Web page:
Psychiatrists in Short Supply

It's not the most talked-about kind of medicine. And often it's misunderstood. But for thousands of Alabamians, psychiatric care is a necessary part of life.

Now, recent statistics show there is a shortage of psychiatrists in Alabama. And many mental health facilities are understaffed. It's a trend the state is working to reverse.

At the Montgomery Area Mental Health Authority, patients are lucky if they see a psychiatrist even for just a few minutes.

"We can't hire enough psychiatrists to meet the demand that our consumers have," said the authority's clinical director, Stan Barnard.

Barnard  says the psych shortage means many patients now see non-doctors who are licensed to write prescriptions, like physician assistants and registered nurse practitioners.

At the state department of mental health, officials aren't surprised by the shortage. They say Alabama has the lowest number of psychiatrists per capita than almost any other state.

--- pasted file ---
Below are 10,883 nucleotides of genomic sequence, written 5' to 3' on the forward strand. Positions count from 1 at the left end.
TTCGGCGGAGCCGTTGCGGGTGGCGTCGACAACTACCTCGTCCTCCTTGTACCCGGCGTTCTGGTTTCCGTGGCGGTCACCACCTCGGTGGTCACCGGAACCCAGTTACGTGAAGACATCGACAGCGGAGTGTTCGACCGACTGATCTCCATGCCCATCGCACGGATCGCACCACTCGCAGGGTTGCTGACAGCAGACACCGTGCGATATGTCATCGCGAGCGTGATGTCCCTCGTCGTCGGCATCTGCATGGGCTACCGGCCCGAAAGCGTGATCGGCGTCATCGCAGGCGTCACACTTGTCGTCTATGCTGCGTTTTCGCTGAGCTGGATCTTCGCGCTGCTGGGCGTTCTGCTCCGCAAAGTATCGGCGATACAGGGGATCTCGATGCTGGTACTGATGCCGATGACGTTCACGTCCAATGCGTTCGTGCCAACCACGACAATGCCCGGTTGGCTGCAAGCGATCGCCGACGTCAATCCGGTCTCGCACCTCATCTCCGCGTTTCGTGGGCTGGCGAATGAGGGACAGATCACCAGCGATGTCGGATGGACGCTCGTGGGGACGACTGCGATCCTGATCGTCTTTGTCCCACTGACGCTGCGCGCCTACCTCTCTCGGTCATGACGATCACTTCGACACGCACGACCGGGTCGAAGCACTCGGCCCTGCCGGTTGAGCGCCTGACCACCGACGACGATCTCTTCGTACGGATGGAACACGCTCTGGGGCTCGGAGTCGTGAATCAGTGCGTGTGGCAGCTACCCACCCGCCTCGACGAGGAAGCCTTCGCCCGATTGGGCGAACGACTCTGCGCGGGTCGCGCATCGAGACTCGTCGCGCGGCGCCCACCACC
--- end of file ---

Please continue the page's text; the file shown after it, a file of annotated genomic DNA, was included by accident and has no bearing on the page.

The statistics show there are 13.7 psychiatrists per 100,000 people nationwide. But in Alabama, that number drops to just 7.1 psychiatrists. Only Mississippi is lower with 6.1.

"There's a huge shortage across the southeastern United States actually," said the department of mental health's John Ziegler.

Ziegler says public mental health facilities are affected most by the shortage.

"We hope more people will choose the psychiatric profession as a career because there's a huge need and they make a big difference in people's lives," he said.

The state has already paid for new psych residencies at UAB and the University of South Alabama. It's also made it easier for psychiatrists to transfer their medical licenses to Alabama.

Now all that's left to do is wait.

Until the numbers increase, the mental health department is holding conferences around the state to better educate non-psychiatrists, who find themselves providing psychiatric care.

Reporter: Mark Bullock